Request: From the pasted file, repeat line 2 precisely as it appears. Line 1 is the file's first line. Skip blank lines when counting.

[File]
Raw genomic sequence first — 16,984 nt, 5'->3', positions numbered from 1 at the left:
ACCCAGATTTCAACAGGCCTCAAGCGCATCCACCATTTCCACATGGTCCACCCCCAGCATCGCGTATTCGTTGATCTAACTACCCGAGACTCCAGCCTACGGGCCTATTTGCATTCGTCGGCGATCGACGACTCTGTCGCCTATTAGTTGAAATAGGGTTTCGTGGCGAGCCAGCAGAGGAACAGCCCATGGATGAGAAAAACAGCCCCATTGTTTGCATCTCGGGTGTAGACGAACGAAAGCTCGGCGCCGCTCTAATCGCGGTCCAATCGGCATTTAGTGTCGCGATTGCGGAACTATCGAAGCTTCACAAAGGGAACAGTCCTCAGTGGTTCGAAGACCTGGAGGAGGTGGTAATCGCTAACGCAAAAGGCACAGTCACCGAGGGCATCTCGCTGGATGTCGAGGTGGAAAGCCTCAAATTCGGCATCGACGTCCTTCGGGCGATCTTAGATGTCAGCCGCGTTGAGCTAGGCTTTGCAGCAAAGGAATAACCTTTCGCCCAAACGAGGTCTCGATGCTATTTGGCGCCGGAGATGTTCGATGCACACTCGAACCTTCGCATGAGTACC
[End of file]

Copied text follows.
ACCCAGATTTCAACAGGCCTCAAGCGCATCCACCATTTCCACATGGTCCACCCCCAGCATCGCGTATTCGTTGATCTAACTACCCGAGACTCCAGCCTACGGGCCTATTTGCATTCGTCGGCGATCGACGACTCTGTCGCCTATTAGTTGAAATAGGGTTTCGTGGCGAGCCAGCAGAGGAACAGCCCATGGATGAGAAAAACAGCCCCATTGTTTGCATCTCGGGTGTAGACGAACGAAAGCTCGGCGCCGCTCTAATCGCGGTCCAATCGGCATTTAGTGTCGCGATTGCGGAACTATCGAAGCTTCACAAAGGGAACAGTCCTCAGTGGTTCGAAGACCTGGAGGAGGTGGTAATCGCTAACGCAAAAGGCACAGTCACCGAGGGCATCTCGCTGGATGTCGAGGTGGAAAGCCTCAAATTCGGCATCGACGTCCTTCGGGCGATCTTAGATGTCAGCCGCGTTGAGCTAGGCTTTGCAGCAAAGGAATAACCTTTCGCCCAAACGAGGTCTCGATGCTATTTGGCGCCGGAGATGTTCGATGCACACTCGAACCTTCGCATGAGTACC